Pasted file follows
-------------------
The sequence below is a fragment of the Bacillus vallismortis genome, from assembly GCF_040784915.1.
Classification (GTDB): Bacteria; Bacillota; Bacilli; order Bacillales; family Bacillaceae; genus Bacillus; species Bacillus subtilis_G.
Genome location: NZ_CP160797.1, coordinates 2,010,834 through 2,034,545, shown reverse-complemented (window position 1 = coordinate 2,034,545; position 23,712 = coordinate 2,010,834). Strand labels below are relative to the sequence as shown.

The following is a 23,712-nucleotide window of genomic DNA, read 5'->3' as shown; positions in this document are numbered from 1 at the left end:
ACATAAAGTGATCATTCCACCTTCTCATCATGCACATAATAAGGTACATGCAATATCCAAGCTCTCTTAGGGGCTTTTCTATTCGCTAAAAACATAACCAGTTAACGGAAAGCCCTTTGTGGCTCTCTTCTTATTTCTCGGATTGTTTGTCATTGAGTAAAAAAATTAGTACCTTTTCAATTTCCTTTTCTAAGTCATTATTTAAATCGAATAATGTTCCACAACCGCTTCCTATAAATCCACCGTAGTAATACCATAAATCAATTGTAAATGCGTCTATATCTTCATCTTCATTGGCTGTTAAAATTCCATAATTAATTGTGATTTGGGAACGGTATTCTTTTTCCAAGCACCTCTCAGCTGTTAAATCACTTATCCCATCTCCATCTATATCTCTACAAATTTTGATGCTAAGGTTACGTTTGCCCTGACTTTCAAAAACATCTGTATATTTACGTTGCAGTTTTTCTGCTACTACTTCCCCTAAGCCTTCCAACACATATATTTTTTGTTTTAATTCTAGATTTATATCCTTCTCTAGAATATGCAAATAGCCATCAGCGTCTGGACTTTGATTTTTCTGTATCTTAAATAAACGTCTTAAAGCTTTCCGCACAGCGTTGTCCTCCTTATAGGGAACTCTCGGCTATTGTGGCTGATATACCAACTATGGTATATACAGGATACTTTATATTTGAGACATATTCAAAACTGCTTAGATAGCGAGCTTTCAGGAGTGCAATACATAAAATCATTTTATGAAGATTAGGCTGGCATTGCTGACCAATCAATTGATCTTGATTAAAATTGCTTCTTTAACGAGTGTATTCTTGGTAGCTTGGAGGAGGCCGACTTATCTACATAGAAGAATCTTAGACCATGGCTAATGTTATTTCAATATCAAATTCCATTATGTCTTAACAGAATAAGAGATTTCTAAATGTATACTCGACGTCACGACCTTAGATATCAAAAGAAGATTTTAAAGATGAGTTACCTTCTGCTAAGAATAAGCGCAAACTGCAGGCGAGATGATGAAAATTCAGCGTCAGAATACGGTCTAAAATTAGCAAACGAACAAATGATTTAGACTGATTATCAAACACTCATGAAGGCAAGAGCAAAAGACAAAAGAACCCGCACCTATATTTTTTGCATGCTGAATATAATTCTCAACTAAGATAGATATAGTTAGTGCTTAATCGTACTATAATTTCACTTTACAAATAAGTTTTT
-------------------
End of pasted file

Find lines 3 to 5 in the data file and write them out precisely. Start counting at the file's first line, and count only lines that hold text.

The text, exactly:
Genome location: NZ_CP160797.1, coordinates 2,010,834 through 2,034,545, shown reverse-complemented (window position 1 = coordinate 2,034,545; position 23,712 = coordinate 2,010,834). Strand labels below are relative to the sequence as shown.

The following is a 23,712-nucleotide window of genomic DNA, read 5'->3' as shown; positions in this document are numbered from 1 at the left end:
ACATAAAGTGATCATTCCACCTTCTCATCATGCACATAATAAGGTACATGCAATATCCAAGCTCTCTTAGGGGCTTTTCTATTCGCTAAAAACATAACCAGTTAACGGAAAGCCCTTTGTGGCTCTCTTCTTATTTCTCGGATTGTTTGTCATTGAGTAAAAAAATTAGTACCTTTTCAATTTCCTTTTCTAAGTCATTATTTAAATCGAATAATGTTCCACAACCGCTTCCTATAAATCCACCGTAGTAATACCATAAATCAATTGTAAATGCGTCTATATCTTCATCTTCATTGGCTGTTAAAATTCCATAATTAATTGTGATTTGGGAACGGTATTCTTTTTCCAAGCACCTCTCAGCTGTTAAATCACTTATCCCATCTCCATCTATATCTCTACAAATTTTGATGCTAAGGTTACGTTTGCCCTGACTTTCAAAAACATCTGTATATTTACGTTGCAGTTTTTCTGCTACTACTTCCCCTAAGCCTTCCAACACATATATTTTTTGTTTTAATTCTAGATTTATATCCTTCTCTAGAATATGCAAATAGCCATCAGCGTCTGGACTTTGATTTTTCTGTATCTTAAATAAACGTCTTAAAGCTTTCCGCACAGCGTTGTCCTCCTTATAGGGAACTCTCGGCTATTGTGGCTGATATACCAACTATGGTATATACAGGATACTTTATATTTGAGACATATTCAAAACTGCTTAGATAGCGAGCTTTCAGGAGTGCAATACATAAAATCATTTTATGAAGATTAGGCTGGCATTGCTGACCAATCAATTGATCTTGATTAAAATTGCTTCTTTAACGAGTGTATTCTTGGTAGCTTGGAGGAGGCCGACTTATCTACATAGAAGAATCTTAGACCATGGCTAATGTTATTTCAATATCAAATTCCATTATGTCTTAACAGAATAAGAGATTTCTAAATGTATACTCGACGTCACGACCTTAGATATCAAAAGAAGATTTTAAAGATGAGTTACCTTCTGCTAAGAATAAGCGCAAACTGCAGGCGAGATGATGAAAATTCAGCGTCAGAATACGGTCTAAAATTAGCAAACGAACAAATGATTTAGACTGATTATCAAACACTCATGAAGGCAAGAGCAAAAGACAAAAGAACCCGCACCTATATTTTTTGCATGCTGAATATAATTCTCAACTAAGATAGATATAGTTAGTGCTTAATCGTACTATAATTTCACTTTACAAATAAGTTTTT